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Ryan and Jason Belleville

The 2011 Ten to Watch: Jason and Ryan Belleville

"We don't have a mean bone in our bodies, comedy-wise," the writing and producing duo behind TV series Almost Heroes say.

Each year, Playback puts out a call for the industry to recommend its best and brightest
up-and-coming talent for our 10 to Watch list. With over 100 nominations this year, including only 10 seemed impossible — virtually every nominee deserved to be on the list. The selection represented here is the culmination of careful consideration by Playback’s editorial jury, in association with film, TV and interactive industry execs and organizations. Having already made a splash, these talented 10 are poised for great things. 

Jason and Ryan Belleville / screenwriters & producers

Hometown: Calgary
Agency: United Talent Agency, Los Angeles
Big break: Creating, writing and producing Showcase’s Almost Heroes

The buzz: Hailing from a family of entertainment pros, the brothers are quick to say they’re at their funniest when they work together. Both have achieved success in different fields in the TV biz with Jason screenwriting and producing for FX’s Testees and CBC’s Little Mosque on the Prairie, and Ryan as a stand-up act and comic actor in Fox’s Life on a Stick and 2008′s Finn on the Fly. Earlier this year, the duo found themselves in Toronto together and between projects — the next thing they knew, they found themselves with a deal for Almost Heroes.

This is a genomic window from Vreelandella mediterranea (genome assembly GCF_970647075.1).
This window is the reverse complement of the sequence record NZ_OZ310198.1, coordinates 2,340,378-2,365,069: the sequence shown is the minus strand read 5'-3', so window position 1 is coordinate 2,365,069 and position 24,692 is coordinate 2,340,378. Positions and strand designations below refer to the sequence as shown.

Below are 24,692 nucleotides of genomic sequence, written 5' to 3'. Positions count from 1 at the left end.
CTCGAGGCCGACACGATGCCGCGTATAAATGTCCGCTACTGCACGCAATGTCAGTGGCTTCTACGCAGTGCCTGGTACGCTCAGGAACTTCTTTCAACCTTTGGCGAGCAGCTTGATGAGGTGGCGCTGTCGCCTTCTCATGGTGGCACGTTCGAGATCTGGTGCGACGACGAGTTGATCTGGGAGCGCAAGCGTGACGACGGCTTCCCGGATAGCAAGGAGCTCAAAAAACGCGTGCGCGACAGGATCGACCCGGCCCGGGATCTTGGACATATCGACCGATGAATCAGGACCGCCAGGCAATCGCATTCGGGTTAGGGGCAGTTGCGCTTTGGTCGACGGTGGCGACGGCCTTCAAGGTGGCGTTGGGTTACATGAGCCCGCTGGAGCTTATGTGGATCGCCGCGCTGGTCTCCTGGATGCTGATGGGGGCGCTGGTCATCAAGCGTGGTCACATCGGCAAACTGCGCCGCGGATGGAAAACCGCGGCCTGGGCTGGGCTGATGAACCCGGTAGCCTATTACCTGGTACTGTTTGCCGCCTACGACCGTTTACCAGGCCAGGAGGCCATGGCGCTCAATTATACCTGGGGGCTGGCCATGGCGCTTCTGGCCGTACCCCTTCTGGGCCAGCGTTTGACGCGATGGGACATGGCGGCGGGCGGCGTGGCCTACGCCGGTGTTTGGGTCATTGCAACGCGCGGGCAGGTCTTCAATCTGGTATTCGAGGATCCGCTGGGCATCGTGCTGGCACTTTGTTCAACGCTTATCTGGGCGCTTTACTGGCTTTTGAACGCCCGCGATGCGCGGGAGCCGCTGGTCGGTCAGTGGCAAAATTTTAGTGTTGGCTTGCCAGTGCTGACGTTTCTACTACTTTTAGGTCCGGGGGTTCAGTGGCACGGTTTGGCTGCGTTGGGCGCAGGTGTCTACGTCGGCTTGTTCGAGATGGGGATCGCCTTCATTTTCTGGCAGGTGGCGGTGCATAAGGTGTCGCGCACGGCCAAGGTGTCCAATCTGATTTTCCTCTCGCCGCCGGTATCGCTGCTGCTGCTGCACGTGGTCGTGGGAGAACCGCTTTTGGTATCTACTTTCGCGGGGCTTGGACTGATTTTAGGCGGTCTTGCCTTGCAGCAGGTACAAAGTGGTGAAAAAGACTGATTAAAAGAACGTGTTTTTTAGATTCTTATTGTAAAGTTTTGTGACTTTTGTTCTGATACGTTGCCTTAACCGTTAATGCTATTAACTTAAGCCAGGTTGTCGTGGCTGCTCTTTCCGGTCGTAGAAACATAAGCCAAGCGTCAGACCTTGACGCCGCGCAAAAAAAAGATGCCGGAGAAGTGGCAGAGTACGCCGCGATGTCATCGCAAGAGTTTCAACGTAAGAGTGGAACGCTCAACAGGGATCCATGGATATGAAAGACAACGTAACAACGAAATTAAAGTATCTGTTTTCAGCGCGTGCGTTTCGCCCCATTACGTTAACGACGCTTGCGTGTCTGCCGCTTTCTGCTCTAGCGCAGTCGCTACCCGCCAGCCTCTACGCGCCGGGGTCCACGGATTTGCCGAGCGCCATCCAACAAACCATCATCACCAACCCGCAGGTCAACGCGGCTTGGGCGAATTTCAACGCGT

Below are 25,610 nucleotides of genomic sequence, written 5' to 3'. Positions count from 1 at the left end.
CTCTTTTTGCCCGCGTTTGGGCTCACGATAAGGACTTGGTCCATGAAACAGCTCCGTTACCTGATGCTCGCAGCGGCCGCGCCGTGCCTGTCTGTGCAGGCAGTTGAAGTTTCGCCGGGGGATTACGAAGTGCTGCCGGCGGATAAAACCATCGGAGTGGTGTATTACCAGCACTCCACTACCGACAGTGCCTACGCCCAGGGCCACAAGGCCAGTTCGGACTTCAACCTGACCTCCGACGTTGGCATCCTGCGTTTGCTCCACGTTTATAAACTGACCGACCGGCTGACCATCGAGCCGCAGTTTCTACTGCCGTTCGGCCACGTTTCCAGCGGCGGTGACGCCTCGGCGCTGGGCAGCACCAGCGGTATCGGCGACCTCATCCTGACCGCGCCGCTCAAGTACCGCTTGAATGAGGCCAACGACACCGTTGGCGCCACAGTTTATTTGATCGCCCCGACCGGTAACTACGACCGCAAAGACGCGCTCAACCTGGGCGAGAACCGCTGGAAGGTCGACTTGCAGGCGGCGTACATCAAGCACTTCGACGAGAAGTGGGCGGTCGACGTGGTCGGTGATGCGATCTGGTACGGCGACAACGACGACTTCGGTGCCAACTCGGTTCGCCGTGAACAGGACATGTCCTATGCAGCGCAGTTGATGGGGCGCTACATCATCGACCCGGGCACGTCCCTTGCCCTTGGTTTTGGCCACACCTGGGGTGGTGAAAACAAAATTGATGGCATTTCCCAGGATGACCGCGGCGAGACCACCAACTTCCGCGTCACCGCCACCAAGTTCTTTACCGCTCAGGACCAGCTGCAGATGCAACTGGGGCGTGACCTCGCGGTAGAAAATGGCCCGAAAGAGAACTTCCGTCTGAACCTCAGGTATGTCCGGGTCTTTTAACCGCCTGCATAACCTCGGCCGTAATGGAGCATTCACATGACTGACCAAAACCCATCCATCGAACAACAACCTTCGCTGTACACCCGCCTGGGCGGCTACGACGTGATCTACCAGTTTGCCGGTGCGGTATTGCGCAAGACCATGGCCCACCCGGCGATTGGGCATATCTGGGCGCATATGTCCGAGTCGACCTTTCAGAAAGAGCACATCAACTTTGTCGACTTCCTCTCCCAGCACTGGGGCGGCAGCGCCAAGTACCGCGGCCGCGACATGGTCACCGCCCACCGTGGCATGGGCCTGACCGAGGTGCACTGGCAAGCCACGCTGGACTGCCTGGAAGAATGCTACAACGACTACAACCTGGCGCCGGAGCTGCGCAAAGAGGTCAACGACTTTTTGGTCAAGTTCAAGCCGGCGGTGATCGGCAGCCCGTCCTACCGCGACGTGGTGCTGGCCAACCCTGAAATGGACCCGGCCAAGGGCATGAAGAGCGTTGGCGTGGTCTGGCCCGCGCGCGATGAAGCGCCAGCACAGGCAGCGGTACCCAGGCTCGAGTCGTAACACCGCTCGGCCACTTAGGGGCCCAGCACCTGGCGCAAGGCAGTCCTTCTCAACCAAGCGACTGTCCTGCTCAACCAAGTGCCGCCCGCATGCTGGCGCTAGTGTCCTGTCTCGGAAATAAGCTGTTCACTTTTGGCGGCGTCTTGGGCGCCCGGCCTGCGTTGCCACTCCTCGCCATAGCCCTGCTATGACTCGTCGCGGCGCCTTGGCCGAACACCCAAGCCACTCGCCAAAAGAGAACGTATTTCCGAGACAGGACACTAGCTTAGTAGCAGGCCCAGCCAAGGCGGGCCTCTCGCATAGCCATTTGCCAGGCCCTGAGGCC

How would you describe the comedy of Almost Heroes?
Jason: We don’t have a mean bone in our bodies, comedy-wise. We wanted to create a family within our characters, something that everyone can relate to. Our favourite shows aren’t necessarily hip or edgy.
Ryan: We don’t want our show to have humour that you have to watch twice to understand — we want broad stuff. Sometimes we’re wrong, but it’s a fast-paced comedy, so if there’s something that doesn’t work, well, on the next joke.

Tell us about developing the script. who were you hoping to reach?
Jason: We aren’t doing a show for boomers or teenagers, it’s for people who haven’t figured things out yet, people who are 20 to 30 years old…I think with our comic shop in this little crappy strip mall, we found the perfect setting for some fantastic characters. There’s an instinct to have nothing really matter to sitcom characters these days, for them to be very glib, but we think ideally, audiences would be invested in our characters.

How do your personalities balance out in your work?
Jason: I’m more serious, Ryan reminds me to have more fun. I remind him that we need to actually get the work done.
Ryan: More silly, I wouldn’t say fun.
Jason: Yeah, you’re no fun. Ryan has more guts; he makes me push the envelope. RB

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